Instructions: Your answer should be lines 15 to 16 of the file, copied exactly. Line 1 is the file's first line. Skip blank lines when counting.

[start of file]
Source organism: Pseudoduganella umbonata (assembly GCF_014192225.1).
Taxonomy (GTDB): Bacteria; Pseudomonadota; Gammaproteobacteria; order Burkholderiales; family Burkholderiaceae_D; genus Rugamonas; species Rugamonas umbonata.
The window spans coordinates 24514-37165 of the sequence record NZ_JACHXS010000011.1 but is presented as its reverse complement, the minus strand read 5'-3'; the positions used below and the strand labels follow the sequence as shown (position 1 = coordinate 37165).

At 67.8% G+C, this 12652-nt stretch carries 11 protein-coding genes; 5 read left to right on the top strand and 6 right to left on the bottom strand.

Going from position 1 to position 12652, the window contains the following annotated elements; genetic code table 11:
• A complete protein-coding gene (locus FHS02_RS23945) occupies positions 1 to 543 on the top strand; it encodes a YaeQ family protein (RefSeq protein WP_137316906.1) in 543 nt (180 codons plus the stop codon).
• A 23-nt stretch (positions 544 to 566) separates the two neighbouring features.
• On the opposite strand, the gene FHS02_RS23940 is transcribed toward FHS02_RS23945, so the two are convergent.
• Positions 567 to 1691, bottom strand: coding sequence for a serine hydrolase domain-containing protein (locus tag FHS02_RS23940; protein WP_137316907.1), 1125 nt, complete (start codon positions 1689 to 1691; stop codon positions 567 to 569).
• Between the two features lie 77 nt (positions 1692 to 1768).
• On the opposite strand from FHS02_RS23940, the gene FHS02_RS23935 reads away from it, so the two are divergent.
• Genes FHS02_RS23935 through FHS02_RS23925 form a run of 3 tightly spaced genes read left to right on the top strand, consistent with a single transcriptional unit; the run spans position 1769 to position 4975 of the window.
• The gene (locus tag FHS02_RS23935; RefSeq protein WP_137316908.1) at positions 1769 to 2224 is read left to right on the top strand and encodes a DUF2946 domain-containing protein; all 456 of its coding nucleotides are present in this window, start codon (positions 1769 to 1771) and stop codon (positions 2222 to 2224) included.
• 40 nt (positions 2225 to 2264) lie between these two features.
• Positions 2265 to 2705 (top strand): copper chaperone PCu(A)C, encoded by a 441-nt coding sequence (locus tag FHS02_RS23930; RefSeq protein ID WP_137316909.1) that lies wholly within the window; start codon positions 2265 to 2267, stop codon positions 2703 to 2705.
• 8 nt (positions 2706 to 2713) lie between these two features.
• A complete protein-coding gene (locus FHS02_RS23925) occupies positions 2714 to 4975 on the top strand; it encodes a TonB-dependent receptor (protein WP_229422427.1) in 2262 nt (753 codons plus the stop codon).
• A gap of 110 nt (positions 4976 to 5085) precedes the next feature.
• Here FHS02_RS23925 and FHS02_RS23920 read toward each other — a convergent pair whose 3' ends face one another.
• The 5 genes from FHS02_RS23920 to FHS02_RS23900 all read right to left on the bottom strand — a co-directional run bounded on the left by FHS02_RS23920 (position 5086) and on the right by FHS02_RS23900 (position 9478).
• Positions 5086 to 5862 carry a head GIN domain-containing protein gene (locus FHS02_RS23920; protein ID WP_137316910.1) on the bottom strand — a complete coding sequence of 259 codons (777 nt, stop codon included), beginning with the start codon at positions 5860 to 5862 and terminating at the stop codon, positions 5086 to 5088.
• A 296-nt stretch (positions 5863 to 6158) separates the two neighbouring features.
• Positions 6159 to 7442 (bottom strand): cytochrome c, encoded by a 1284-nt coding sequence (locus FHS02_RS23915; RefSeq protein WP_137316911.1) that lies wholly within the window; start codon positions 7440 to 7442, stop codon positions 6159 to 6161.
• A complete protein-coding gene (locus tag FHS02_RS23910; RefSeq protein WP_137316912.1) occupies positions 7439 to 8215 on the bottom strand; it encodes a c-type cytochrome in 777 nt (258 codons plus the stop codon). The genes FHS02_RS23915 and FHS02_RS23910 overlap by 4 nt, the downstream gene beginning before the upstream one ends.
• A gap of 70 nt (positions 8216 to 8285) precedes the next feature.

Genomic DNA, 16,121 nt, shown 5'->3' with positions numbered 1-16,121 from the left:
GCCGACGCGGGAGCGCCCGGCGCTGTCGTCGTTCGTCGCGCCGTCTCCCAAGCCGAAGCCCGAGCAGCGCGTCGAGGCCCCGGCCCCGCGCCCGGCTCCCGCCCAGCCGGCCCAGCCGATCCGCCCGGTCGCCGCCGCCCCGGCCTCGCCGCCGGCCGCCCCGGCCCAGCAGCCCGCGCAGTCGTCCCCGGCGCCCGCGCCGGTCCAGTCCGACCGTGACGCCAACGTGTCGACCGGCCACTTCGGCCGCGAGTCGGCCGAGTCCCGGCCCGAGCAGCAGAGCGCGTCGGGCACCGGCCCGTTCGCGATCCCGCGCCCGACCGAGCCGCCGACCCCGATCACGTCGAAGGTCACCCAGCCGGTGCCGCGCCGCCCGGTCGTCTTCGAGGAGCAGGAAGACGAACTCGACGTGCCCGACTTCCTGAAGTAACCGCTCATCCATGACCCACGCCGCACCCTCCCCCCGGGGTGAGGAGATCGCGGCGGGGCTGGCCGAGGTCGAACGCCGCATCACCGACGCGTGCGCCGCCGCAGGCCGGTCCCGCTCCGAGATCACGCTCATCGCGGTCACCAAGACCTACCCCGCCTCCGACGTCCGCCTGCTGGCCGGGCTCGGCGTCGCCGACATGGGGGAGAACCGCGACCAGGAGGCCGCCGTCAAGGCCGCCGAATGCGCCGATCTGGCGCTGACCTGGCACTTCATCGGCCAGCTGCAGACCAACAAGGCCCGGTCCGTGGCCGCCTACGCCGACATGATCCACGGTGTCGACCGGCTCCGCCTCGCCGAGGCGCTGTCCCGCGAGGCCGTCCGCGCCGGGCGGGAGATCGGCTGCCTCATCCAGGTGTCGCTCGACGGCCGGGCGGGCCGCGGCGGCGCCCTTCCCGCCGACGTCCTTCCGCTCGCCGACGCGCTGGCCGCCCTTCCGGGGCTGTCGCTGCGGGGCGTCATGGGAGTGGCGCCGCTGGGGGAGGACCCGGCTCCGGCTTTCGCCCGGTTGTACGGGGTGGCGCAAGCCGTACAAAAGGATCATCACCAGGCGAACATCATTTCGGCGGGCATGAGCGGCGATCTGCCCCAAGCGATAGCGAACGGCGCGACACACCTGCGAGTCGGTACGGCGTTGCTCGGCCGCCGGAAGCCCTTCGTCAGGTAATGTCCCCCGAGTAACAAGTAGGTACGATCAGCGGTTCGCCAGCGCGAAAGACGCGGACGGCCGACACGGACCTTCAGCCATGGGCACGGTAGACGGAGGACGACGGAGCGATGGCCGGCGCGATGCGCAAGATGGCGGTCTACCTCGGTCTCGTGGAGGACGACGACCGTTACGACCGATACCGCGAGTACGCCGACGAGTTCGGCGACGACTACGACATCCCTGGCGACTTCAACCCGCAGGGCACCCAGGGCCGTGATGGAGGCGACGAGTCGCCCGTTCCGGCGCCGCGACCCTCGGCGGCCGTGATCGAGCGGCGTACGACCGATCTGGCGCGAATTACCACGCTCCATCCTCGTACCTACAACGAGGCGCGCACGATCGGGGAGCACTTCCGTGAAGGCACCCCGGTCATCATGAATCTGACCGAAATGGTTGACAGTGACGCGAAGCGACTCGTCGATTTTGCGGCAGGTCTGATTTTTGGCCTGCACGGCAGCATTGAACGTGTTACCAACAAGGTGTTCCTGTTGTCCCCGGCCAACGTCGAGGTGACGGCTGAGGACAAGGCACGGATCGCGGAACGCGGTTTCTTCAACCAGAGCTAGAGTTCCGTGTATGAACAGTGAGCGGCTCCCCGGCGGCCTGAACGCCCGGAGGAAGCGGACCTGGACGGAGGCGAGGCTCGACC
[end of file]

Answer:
• Positions 2265 to 2705 (top strand): copper chaperone PCu(A)C, encoded by a 441-nt coding sequence (locus tag FHS02_RS23930; RefSeq protein ID WP_137316909.1) that lies wholly within the window; start codon positions 2265 to 2267, stop codon positions 2703 to 2705.
• 8 nt (positions 2706 to 2713) lie between these two features.